The indigenous peoples of India, or Adivasis, have had to live without recognized and officially registered rights to their places of residence, fields and forests. Since India’s independence, at least 30 million Adivasis have had to be evicted from their own residential areas.
In 2006, the forest rights law The Scheduled Tribes and Other Traditional Forest Dwellers (Recognition of Forest Rights) Act came into force in India, the starting point of which was to correct the historical injustice experienced by the Adivasis. However, the implementation of the Forest Rights Act has progressed quite slowly due to, among other things, insufficient resources and the laxity of the forest authorities. Indian organisations carry out advocacy work on the implementation of the Forest Act, and support communities in application processes and in the preparation of forest management plans.
Siemenpuu’s cooperation with the National Adivasi Andolan (NAA) network of adivasi organisations began in 2006 within the framework of the NAA cooperation programme. In the last years of cooperation, 2016-19, Siemenpuu supported almost 20 projects in six Indian states. As a result of the work, almost 18,000 adivasi families were able to register legal rights to their plots of land and 575 village communities were given the rights to manage their common forest areas. 685 village communities drew up a sustainable forest management plan for their land. The projects also supported the revitalization of traditional livelihoods and the skills of traditional healers, and from 2018, the preparation of biocultural protocols (when the projects were transferred under the Biocultural Rights funding scheme).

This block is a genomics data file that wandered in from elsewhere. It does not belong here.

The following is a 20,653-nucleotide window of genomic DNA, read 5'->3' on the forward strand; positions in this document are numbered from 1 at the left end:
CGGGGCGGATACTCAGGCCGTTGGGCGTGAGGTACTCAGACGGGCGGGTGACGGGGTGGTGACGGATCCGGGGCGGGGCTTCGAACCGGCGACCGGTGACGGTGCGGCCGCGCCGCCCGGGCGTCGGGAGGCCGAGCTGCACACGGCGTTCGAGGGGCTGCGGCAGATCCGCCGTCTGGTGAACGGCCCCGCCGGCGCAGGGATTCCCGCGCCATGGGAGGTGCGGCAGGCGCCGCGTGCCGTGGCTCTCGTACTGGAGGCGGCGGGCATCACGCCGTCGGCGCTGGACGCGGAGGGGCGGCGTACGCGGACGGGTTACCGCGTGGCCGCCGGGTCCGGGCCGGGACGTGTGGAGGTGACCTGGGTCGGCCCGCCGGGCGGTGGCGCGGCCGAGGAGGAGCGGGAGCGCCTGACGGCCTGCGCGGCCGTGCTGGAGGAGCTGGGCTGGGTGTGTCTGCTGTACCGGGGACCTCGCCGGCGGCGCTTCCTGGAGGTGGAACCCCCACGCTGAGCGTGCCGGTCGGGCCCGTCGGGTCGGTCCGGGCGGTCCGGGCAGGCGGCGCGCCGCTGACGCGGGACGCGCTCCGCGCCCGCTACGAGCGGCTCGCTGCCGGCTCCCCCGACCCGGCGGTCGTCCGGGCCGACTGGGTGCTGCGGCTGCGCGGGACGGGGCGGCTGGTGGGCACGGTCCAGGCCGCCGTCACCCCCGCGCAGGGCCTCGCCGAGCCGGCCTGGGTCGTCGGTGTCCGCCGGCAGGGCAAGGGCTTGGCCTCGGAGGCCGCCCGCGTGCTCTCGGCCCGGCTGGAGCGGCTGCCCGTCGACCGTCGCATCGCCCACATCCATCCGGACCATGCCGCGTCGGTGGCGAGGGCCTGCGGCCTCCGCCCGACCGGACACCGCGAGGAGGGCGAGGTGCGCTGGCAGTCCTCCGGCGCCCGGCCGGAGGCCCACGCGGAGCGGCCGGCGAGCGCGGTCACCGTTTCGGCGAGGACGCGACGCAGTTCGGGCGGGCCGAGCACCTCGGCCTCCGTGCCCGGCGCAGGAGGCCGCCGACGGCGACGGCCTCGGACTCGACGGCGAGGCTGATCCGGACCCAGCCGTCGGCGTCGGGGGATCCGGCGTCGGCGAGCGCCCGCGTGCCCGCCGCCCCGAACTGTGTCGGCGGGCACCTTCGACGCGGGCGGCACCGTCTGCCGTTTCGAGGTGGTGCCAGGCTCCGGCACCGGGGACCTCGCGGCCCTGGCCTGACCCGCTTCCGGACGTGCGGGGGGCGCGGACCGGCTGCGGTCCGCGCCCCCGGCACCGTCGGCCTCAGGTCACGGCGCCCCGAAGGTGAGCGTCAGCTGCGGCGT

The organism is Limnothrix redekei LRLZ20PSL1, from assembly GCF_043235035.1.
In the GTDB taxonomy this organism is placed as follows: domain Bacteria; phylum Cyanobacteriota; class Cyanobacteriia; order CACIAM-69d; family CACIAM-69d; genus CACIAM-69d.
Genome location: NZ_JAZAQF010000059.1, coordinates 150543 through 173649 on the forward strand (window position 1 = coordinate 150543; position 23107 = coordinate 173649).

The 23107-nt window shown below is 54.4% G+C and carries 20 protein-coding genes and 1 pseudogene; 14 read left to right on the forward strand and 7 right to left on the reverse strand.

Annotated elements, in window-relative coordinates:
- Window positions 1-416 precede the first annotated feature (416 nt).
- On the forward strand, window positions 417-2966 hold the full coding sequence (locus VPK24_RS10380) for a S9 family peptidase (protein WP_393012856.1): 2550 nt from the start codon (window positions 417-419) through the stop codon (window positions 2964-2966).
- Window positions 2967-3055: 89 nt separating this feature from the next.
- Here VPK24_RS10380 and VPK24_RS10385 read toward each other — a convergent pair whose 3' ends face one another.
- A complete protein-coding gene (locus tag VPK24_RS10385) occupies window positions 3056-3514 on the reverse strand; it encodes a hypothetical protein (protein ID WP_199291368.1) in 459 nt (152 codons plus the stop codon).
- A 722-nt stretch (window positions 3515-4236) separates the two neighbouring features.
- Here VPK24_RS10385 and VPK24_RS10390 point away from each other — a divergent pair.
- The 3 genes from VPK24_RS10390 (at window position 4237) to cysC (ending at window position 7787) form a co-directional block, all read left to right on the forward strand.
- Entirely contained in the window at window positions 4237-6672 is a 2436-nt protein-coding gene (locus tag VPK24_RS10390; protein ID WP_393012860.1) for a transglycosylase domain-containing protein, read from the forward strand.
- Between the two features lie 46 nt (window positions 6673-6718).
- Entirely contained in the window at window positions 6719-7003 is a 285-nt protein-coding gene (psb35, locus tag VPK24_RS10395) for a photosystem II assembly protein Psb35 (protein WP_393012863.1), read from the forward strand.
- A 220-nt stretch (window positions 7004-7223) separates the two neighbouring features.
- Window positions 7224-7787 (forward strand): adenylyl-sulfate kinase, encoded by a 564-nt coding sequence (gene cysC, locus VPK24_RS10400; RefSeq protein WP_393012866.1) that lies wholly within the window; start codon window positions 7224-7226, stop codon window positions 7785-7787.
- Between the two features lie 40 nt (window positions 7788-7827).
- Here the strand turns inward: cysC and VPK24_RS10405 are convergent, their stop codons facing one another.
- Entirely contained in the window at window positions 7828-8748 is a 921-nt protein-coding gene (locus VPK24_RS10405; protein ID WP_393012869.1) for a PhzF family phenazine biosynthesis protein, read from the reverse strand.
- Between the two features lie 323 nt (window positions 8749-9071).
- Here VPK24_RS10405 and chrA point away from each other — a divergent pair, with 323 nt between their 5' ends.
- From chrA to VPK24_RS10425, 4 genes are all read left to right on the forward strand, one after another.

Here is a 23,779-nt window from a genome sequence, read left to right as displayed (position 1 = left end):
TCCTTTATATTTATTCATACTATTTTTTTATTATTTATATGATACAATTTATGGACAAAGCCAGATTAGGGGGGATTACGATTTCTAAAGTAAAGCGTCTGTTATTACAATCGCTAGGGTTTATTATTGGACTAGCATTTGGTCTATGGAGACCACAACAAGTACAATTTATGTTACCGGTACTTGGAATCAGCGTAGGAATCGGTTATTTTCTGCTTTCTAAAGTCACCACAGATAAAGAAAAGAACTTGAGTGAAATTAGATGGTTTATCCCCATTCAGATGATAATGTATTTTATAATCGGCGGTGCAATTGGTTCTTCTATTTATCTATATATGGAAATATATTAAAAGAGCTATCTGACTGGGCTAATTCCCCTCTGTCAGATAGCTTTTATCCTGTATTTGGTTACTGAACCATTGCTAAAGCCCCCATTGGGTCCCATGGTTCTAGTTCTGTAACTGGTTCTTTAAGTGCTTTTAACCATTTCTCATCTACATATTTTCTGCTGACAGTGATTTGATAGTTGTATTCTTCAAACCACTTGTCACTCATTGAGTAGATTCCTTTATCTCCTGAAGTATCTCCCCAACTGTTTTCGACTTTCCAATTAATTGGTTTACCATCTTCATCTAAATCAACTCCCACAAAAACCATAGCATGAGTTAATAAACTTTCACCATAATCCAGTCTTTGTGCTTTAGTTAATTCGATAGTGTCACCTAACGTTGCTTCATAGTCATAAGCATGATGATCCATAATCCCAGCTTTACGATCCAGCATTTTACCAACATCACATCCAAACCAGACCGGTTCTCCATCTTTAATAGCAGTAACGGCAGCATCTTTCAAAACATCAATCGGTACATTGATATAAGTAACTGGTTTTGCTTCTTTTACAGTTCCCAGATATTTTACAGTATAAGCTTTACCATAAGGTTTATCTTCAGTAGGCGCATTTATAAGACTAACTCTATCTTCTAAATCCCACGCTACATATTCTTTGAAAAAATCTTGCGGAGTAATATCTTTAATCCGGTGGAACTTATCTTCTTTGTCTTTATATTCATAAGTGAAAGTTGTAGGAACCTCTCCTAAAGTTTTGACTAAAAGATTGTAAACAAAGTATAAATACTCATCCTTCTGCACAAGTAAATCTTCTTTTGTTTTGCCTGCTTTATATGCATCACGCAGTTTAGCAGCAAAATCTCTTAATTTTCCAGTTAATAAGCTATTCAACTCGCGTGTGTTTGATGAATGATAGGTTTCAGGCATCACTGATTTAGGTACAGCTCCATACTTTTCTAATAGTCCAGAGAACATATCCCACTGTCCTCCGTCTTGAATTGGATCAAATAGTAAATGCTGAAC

In the Indian state of Tamil Nadu, Siemenpuu supported numerous individual projects between 2002 and 2006, and between 2006 and 2016, through the Tamil Nadu cooperation programme, projects of about 10 organizations related to sustainable and organic farming and the rights of small-scale fisherfolk.
The theme of the projects of the SADED cooperation programme (South Asian Dialogues on Ecological Democracy), which was supported between 2006 and 2019, was the democratization of decision-making regarding natural resources and the promotion of ecological democracy.
The challenges faced by the rural population of Nepal, a landlocked country in South Asia classified as vulnerable, are on the one hand the difficult mountain conditions, on the other hand the increased extreme weather phenomena due to climate change and the resulting crop losses.
Siemenpuu supported the projects of Nepali organisations during 2018-2021 in the funding schemes of biocultural rights, energy justice and just transition. In the last-mentioned theme, Siemenpuu supported SADED-Nepal and a few other projects to democratise decision-making, to strengthen the rights of women and non-caste people, and increase food sovereignty.
In the projects of the bioculture theme, advocacy work was supported for the realisation of the biocultural rights of indigenous peoples. The management plans for community forests were developed so that they take into account the rights of indigenous women, environmental sustainability and the strengthening of the biodiversity of forests.
In the theme of energy justice, Siemenpuu supported both energy policy advocacy work and small-scale energy projects. There is demand for community-based small grids, and due to difficult natural conditions, it is likely that communities in remote areas will never be able to enjoy the services of the state electricity grid.